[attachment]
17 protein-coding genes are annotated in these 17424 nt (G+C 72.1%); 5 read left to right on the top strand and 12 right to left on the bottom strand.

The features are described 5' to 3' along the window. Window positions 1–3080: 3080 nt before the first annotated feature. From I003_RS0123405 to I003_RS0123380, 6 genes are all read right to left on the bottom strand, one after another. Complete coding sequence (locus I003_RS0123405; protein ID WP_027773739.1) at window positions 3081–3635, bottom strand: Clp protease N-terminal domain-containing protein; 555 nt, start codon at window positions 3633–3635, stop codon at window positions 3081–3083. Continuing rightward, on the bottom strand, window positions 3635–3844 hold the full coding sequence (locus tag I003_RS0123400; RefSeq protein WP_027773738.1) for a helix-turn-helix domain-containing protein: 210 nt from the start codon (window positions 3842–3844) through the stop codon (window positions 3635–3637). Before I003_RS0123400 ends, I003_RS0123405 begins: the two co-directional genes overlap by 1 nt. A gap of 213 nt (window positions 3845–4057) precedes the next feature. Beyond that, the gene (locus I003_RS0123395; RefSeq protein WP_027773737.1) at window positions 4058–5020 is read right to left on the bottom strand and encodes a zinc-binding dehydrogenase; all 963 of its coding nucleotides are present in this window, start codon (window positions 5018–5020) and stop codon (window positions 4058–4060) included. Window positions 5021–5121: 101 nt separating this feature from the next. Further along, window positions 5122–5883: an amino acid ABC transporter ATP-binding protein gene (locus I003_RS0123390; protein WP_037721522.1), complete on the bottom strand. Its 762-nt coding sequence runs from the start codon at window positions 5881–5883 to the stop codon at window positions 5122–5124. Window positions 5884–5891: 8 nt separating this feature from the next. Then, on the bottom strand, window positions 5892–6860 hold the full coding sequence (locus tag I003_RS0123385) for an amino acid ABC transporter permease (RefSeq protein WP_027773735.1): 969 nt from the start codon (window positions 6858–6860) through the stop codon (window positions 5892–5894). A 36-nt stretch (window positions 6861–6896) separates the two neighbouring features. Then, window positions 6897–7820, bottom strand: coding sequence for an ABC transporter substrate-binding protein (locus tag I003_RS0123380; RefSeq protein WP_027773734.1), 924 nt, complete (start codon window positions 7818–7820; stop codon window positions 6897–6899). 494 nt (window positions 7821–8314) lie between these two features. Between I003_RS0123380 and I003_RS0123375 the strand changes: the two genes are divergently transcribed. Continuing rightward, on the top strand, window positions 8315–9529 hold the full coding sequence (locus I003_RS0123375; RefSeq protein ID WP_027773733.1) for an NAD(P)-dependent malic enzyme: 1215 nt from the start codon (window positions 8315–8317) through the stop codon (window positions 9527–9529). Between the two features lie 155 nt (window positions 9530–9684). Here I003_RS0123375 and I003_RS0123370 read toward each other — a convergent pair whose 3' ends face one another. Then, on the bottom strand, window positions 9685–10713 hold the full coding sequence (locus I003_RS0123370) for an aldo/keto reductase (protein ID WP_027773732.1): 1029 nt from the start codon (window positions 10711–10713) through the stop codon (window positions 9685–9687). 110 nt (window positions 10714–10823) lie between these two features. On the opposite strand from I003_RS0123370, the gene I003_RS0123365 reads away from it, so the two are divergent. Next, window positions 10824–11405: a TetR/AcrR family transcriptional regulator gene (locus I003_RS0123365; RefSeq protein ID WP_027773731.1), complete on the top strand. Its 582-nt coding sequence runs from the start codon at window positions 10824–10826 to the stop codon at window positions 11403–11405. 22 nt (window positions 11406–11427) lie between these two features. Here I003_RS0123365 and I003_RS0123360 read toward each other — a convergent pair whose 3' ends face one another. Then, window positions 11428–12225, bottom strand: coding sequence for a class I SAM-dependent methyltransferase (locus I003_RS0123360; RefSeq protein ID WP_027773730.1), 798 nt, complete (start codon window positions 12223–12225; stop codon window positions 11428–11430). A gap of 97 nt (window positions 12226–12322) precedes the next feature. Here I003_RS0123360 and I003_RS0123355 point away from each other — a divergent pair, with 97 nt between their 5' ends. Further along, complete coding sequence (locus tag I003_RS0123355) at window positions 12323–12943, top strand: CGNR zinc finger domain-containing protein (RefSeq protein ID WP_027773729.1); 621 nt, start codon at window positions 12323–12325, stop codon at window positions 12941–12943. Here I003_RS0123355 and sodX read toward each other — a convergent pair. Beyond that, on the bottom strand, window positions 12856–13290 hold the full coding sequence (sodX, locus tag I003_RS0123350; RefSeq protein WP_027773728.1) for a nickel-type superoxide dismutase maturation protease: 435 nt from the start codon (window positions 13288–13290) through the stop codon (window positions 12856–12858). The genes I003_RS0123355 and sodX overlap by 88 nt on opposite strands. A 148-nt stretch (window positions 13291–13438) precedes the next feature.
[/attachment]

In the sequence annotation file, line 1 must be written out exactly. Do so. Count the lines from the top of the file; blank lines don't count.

17 protein-coding genes are annotated in these 17424 nt (G+C 72.1%); 5 read left to right on the top strand and 12 right to left on the bottom strand.